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Women’s health & midwifery
Population data suggest persistently high risk of pregnancy complications in women with chronic kidney disease
  1. Ju-Lee Oei1,2,
  2. Yoga Kandasamy3
  1. 1Department of Newborn Care, Royal Hospital for Women, Randwick, New South Wales, Australia
  2. 2School of Women’s and Children’s Health, University of New South Wales, Randwick, New South Wales, Australia
  3. 3Department of Neonatology, Townsville Hospital and Health Service, Townsville, Queensland, Australia
  1. Correspondence to Professor Ju-Lee Oei, Department of Newborn Care, Royal Hospital for Women, Randwick, NSW 2031, Australia; j.oei{at}unsw.edu.au

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Commentary on: Al Khalaf SY, O'Reilly ÉJ, McCarthy FP, et al. Pregnancy outcomes in women with chronic kidney disease and chronic hypertension: a National cohort study. Am J Obstet Gynecol 2021:S0002-9378(21)00225-8. doi: 10.1016/j.ajog.2021.03.045.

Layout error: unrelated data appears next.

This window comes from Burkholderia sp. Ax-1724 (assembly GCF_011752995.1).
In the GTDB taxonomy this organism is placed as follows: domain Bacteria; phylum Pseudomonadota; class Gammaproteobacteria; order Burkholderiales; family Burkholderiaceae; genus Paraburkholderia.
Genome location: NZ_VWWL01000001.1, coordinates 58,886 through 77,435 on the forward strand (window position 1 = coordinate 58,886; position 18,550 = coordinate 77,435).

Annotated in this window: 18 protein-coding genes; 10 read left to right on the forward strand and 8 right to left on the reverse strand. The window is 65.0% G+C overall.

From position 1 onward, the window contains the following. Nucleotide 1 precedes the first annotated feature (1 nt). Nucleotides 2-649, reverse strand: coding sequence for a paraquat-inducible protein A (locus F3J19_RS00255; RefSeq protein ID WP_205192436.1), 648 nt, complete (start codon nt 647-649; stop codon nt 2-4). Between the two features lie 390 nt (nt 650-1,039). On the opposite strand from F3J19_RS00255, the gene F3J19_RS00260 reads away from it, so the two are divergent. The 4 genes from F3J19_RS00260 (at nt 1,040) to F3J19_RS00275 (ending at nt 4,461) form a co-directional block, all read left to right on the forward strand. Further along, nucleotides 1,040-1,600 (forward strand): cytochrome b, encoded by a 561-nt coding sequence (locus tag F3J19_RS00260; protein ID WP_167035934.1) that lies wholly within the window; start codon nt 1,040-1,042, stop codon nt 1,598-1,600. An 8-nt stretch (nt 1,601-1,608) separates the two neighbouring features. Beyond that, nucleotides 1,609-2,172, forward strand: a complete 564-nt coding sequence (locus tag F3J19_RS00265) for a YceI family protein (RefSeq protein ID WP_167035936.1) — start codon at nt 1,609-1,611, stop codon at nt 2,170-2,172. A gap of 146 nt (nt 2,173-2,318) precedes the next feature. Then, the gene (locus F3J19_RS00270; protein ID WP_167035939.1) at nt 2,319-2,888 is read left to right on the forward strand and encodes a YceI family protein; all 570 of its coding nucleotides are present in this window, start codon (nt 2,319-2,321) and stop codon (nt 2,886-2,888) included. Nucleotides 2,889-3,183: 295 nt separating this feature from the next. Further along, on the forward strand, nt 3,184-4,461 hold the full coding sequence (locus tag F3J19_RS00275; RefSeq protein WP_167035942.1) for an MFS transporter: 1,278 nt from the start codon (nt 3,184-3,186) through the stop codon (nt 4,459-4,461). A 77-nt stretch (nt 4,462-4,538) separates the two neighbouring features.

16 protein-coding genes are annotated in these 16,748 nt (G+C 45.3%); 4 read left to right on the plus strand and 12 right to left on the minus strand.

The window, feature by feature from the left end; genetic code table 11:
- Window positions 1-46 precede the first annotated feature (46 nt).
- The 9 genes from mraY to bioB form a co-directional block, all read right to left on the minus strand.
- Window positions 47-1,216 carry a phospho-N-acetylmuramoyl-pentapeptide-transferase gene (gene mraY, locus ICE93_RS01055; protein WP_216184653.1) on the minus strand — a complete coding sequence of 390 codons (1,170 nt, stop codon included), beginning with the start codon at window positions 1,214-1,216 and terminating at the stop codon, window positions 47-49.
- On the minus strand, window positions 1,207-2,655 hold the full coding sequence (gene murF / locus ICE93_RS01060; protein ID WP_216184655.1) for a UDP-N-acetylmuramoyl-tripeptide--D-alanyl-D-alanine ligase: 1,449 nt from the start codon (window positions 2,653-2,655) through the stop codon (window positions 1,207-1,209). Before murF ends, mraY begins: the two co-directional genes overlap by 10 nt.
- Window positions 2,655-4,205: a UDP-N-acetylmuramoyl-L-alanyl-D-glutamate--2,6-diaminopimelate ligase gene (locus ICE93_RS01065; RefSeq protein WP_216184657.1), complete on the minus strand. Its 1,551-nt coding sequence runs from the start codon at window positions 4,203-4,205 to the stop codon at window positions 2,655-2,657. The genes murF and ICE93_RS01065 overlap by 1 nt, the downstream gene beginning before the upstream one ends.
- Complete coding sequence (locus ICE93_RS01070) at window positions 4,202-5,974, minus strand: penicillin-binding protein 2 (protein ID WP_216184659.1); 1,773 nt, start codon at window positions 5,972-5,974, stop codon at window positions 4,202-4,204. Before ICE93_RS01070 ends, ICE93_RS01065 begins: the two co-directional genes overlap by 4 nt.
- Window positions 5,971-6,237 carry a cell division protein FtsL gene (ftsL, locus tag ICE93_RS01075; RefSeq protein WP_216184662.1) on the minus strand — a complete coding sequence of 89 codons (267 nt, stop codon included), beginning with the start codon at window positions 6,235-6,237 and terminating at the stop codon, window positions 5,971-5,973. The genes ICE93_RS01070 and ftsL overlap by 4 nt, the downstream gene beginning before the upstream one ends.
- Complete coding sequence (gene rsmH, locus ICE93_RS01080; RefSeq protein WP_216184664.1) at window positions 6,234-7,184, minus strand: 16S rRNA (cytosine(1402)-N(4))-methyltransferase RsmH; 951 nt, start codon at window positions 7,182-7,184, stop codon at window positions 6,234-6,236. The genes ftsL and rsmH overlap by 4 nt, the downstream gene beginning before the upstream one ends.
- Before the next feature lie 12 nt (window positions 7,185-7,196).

Implications for practice and research

  1. Pregnant women with chronic kidney disease are at risk of pre-eclampsia, preterm birth and caesarean delivery.

  2. They need close surveillance with multidisciplinary expertise to reduce the risk of pregnancy complications which in turn may increase risk of postpartum adverse outcomes if untreated.

Context

Chronic kidney disease (CKD) affects up to 3% of pregnant women in developed countries and is associated with adverse pregnancy outcomes. However, due to the heterogeneity of CKD and evolving and advances in therapy, it is uncertain if poor outcomes are associated with any specific maternal characteristics. Understanding these differences will allow improved identification, intervention and prognostication for women with CKD.

Methods

Al Khalaf et al1 used population data linkage methods to address these knowledge gaps. …

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Footnotes

  • Competing interests None declared.

  • Provenance and peer review Commissioned; internally peer reviewed.

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